Dr. Martin Dangelmayr (post-doc) and Cullen Meurer (former master’s student) published a cutting-edge technical article titled, Desorption and co-dissolution of uranium-bearing solids during alkalinity enhanced flushing of contaminated sediments, in the journal Groundwater Monitoring and Remediation. The results of this research showed that alkalinity enhanced flushing of uranium could be employed as a viable remediation scheme if calcite precipitation could be minimized in a field application.
Dr. Paradis gave a YouTube livestream webinar titled, Tracking Salt: From Winter Roads to Summer Streams, as part of this year’s Wisconsin Salt Awareness Week. This research is based on Leah Dechant’s master’s thesis that is focused on quantifying the mass discharge of chloride from groundwater to the Root River in Racine, Wisconsin during the summer/non-road salting months.
A new research article titled, Single-Well Push–Pull Tracer Test Analyses to Determine Aquifer Reactive Transport Parameters at a Former Uranium Mill Site (Grand Junction, Colorado), was recently published in the scientific journal Minerals. This research used PHREEQC (geochemistry), PHT-USG (flow and transport), and PEST (calibration) to understand the importance of cation exchange, sorption, and gypsum dissolution on the fate and transport of uranium at a former mill tailings site.
A field tracer study was just published in the Journal of Contaminant Hydrology, titled, “Elucidating mobilization mechanisms of uranium during recharge of river water to contaminated groundwater“. This publication was based on the master’s thesis of Kendyl Hoss (link to the Hoss thesis HERE). This publication demonstrated that solid-phase uranium, in equilibrium with aqueous-phase uranium, may not be readily mobilized when recharged with uranium-free water, i.e., concentration-dependent uranium desorption and/or dissolution may be a very slow process; this has implications on the time it may take for uranium to flush from a contaminated site.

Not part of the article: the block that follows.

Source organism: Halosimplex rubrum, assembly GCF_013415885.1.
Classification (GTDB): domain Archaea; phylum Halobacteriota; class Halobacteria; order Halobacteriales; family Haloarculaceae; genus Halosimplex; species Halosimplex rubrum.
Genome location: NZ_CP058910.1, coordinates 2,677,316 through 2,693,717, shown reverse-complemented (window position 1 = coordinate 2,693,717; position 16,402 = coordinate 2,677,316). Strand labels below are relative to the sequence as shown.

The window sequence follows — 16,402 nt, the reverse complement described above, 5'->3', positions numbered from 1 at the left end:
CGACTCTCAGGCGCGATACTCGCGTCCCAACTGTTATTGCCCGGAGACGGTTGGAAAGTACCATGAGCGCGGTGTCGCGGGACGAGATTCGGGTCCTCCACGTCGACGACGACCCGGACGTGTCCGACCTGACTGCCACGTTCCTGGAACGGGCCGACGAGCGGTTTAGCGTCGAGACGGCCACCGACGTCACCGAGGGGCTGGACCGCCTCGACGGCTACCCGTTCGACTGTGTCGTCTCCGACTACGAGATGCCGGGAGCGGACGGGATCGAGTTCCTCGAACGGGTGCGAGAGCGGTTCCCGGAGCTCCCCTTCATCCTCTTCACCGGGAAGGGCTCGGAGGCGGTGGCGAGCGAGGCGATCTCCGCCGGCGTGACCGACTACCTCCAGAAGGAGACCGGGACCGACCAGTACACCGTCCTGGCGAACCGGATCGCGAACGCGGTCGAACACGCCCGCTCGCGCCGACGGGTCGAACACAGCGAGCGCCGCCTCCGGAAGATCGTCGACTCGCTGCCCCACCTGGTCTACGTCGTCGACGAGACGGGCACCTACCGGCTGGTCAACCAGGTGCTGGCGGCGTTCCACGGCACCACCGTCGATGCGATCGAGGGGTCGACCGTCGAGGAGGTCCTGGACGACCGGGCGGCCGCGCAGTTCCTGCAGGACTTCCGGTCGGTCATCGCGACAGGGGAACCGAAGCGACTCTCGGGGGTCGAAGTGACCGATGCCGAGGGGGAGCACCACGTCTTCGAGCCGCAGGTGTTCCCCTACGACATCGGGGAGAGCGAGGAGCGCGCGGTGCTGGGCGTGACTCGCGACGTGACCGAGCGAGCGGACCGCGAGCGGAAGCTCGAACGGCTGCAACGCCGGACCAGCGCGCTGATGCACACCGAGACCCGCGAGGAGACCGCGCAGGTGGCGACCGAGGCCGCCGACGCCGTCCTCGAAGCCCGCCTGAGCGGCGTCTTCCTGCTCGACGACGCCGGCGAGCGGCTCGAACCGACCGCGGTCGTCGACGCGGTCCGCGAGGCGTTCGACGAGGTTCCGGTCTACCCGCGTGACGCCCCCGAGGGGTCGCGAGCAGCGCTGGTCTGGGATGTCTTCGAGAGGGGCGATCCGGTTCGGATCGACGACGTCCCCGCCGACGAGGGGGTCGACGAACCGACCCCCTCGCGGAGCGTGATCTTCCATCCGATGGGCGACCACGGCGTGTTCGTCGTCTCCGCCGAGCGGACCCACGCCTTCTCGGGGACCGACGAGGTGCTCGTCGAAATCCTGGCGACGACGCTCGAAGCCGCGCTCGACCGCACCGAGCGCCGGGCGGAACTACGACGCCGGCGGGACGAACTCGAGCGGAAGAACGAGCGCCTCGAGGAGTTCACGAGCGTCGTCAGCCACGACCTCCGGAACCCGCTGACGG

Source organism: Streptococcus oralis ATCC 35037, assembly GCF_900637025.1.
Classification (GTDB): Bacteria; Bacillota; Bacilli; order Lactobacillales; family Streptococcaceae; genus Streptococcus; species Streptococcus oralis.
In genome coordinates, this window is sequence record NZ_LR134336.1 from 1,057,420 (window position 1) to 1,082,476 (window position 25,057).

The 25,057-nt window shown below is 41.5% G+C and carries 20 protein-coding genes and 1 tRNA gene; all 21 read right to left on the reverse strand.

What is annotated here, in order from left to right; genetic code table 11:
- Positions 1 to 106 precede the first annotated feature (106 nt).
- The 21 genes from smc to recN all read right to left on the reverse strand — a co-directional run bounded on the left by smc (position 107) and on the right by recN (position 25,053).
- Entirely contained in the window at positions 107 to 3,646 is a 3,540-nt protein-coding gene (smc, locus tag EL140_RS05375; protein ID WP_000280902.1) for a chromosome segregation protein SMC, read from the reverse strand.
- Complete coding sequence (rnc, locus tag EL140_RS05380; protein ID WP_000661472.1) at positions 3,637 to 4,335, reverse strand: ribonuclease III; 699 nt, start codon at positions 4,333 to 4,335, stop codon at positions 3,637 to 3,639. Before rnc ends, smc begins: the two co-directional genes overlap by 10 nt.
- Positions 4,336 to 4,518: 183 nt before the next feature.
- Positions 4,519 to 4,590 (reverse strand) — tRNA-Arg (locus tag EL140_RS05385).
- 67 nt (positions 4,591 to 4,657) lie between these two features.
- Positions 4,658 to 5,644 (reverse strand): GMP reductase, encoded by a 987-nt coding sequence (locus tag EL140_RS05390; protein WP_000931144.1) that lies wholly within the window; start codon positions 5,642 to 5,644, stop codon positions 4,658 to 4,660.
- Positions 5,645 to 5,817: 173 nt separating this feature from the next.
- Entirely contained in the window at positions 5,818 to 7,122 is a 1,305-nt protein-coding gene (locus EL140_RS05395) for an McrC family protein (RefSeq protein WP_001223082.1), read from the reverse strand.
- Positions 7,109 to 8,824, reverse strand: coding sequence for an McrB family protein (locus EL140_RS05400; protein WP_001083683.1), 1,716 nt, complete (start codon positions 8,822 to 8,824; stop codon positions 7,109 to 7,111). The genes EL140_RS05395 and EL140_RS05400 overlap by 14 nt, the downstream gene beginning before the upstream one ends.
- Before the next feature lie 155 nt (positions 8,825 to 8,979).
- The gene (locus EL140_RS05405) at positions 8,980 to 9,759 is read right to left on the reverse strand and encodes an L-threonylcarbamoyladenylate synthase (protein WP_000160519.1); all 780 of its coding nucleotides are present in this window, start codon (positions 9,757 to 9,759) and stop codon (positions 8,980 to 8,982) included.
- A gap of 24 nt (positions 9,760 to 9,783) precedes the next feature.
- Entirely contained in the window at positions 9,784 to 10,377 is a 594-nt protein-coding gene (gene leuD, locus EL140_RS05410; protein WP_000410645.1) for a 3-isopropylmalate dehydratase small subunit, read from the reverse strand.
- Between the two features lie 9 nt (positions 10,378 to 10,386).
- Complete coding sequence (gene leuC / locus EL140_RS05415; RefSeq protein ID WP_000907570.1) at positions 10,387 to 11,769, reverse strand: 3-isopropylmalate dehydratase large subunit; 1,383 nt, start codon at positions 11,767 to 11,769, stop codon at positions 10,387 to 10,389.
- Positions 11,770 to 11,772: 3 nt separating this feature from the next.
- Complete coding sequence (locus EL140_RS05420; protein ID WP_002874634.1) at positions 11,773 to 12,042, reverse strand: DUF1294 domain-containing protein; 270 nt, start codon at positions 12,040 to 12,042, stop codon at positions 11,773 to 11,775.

The Paradis Lab was awarded $350,000 by the NSF to research the biogeochemical mechanisms that are likely responsible for enhanced flushing of uranium during oxygen- and carbonate-rich well injections. Details of this award can be found at the NSF Awards website at this LINK. This research is in collaboration with Dr. Majumder at UW-Madison who also received an NSF award (LINK).
Rakiba Sultana (PhD student) and Leah Dechant (MS student) were awarded $2,700 and $2,378, respectively, in support of their graduate research projects for the summer of 2022 by the Geological Society of America. Rakiba’s research proposal is focused on the mobility of uranium in groundwater. Leah’s research proposal is focused on the transport of road salt from groundwater to surface water.
Matao Casarez won best poster in the 14th Annual Undergraduate Research Symposium at UWM with the project titled, “Lithium Metal Recovery from Permian Basin Produced Water“. This research showed that produced water was several times saltier than sea water and contained subtaintial amounts of the critical metal, lithium.
UW-Milwaukee assistant professor Charlie Paradis is studying how that road salt impacts waterways in our area. “We suspect that there’s a subsurface component that is storing road salt over the summer months,” he explains. LINK TO FULL STORY
Students from the University of Wisconsin-Milwaukee (UWM) are helping the Office of Legacy Management (LM) evaluate sources of groundwater contamination at LM’s Riverton, Wyoming, Processing Site. See LINK.